Including a significant religious exemption in a SSM bill, on the other hand, sends the message that the state’s policy in general is to value religious liberty as well as nondiscrimination norms. It bolsters this more balanced resolution of the gay-rights / religious-freedom conflict not only in the marriage context but elsewhere. And it’s in the interest of SSM supporters to back generous exemptions, which address an objection to SSM that you and the four of us all seem to agree is real, but which in most cases (the four of us think) will not erect significant barriers to gay couples.
On your questions about interpretation of our proposal:
1. Religious exemptions should include individuals, not just nonprofit religious organizations, as all of us seem to agree with the wedding photographer case (unfortunately, VT and CT haven’t protected them). We are open to hardship exceptions from exemptions in cases where the exemption would, as you put it, impose “substantive (as opposed to symbolic) hardship on married gay couples and families.” But we doubt that this substantive-symbolic distinction can be squared with your suggestion that individual state employees should be categorically excluded from exemption. If one wedding registrar objects to memorializing the marriage but another is immediately available, is there any measurable harm that’s not merely symbolic? We think that putting a state employee to a choice between her faith and her job should require something more.
We also think that a hardship exception to a religious exemption should mean real “hardship” as opposed to mere inconvenience. To take some of the examples in our letter: If a marriage counselor is dismissed or sanctioned for refusing to counsel same-sex couples, or a small landlord is subject to fines or injunctions for refusal to rent, or a religious college is forced to provide housing for same-sex intimate couples, these objectors suffer loss of livelihood or other real hardships that should only be imposed, if at all, in cases of greater hardship on the other side. So we agree with you that the devil is in the textual details here, and we’d be interested in hearing your proposed standard.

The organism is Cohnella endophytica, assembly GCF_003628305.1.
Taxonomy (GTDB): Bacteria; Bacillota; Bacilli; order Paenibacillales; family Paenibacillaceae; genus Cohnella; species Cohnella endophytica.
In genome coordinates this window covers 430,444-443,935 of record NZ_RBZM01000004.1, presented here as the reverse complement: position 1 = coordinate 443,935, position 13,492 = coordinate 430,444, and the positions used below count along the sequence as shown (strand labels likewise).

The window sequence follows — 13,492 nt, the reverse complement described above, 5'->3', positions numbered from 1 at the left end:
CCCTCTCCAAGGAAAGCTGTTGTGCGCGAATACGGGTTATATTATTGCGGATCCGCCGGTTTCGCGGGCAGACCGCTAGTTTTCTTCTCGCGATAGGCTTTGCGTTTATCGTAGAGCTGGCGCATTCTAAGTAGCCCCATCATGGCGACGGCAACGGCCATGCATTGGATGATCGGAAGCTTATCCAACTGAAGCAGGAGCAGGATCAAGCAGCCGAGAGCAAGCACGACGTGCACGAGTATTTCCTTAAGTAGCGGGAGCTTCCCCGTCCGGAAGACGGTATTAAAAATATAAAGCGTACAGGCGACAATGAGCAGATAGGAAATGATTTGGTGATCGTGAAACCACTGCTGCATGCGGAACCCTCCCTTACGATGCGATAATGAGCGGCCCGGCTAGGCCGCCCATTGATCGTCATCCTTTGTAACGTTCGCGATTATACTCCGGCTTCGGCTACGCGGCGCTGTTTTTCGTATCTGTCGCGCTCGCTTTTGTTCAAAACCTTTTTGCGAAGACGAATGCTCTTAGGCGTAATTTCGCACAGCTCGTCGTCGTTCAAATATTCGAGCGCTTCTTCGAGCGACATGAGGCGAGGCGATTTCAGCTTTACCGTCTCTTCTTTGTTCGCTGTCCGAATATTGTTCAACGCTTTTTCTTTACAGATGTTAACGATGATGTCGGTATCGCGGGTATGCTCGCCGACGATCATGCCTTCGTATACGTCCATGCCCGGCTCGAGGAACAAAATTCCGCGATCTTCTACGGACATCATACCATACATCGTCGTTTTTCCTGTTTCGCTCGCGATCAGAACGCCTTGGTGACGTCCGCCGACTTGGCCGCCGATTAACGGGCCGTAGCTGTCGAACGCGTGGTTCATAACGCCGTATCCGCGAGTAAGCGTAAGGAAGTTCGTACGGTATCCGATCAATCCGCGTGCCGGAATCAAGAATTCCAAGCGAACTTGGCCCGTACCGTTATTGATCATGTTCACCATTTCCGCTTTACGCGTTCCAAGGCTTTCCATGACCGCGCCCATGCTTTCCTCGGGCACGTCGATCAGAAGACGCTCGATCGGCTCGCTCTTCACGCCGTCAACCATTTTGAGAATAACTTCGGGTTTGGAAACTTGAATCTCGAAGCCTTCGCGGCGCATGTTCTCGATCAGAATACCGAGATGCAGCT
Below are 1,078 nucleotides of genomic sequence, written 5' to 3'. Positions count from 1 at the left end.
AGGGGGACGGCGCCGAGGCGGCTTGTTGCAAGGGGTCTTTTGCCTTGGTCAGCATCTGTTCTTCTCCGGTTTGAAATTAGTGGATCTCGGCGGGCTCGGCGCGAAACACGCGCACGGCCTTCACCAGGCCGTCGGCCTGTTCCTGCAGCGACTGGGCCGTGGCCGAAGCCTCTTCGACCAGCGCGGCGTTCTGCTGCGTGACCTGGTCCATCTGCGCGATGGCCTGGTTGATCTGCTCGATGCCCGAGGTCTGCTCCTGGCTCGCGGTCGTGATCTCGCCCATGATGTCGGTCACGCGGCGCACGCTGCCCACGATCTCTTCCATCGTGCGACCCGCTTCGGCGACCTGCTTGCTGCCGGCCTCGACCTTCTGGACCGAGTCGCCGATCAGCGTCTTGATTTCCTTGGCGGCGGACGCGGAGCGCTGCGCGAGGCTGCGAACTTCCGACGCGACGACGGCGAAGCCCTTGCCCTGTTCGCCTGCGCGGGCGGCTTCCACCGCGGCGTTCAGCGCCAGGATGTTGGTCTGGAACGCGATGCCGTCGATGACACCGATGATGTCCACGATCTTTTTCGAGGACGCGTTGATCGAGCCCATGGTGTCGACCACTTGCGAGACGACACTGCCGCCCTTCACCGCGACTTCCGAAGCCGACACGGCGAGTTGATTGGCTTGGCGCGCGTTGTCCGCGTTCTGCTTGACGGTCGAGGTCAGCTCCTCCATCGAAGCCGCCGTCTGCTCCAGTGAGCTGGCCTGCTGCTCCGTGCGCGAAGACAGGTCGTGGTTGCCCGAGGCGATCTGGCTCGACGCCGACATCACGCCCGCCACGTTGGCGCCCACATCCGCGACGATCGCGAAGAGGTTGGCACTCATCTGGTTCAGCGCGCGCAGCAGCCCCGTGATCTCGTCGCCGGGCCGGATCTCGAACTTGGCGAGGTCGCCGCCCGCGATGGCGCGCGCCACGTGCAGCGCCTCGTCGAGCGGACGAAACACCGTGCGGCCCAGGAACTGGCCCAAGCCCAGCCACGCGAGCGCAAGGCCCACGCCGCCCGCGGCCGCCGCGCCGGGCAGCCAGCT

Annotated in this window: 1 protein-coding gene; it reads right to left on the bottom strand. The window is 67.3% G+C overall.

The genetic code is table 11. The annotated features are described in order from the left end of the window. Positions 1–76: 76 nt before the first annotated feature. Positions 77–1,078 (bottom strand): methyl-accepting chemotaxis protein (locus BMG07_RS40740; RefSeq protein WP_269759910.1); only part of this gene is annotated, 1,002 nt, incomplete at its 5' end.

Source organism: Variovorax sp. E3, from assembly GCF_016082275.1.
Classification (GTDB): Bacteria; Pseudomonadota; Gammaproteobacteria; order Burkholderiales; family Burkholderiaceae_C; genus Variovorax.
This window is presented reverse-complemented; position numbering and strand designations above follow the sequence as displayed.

2. We agree that a religious exemption should not protect harassment, provided that the definition of “harassment” is cabined to respect rights of free speech and non-coercive criticism along the lines Doug Laycock sketches. We don’t think the language “refusing to provide services, refusing to solemnize, or refusing to treat [a marriage] as valid” can plausibly be read to protect active harassment as opposed to, in Doug’s words, the right to be left alone.
3. We wouldn’t expect language in this proposal to broaden exemptions in other nondiscrimination laws beyond how courts have reasonably interpreted them. Our concern regarding other laws, as mentioned above, was the opposite: that recognition of SSM with minimal religious-liberty protections would weaken or undermine religious-liberty arguments that objectors in other contexts were previously able to make.
4. Our proposal covers all religiously based objections to marriages so as to respect the principle of neutrality among religious beliefs. Like Doug Laycock, we think that other religious objections to marriages will be extremely infrequent. For example, we searched on Westlaw for cases after Loving v. Virginia in which individuals refused to solemnize an interracial marriage and could find only 1 news story, and that dispute settled. We think that conflicts of this sort are no more likely today.
I appreciate the great thought, care, and time that went into this reply. Along with Professor Laycock’s response, it has been very helpful in clarifying my own thinking about this. It deserves a more thorough and considered reply than I can give it right now, but I do hope to address in a few days both the underlying religious-liberty concerns and some of the potential ways to address those concerns. In the meantime, however, I wanted to share this response with readers and get their reactions.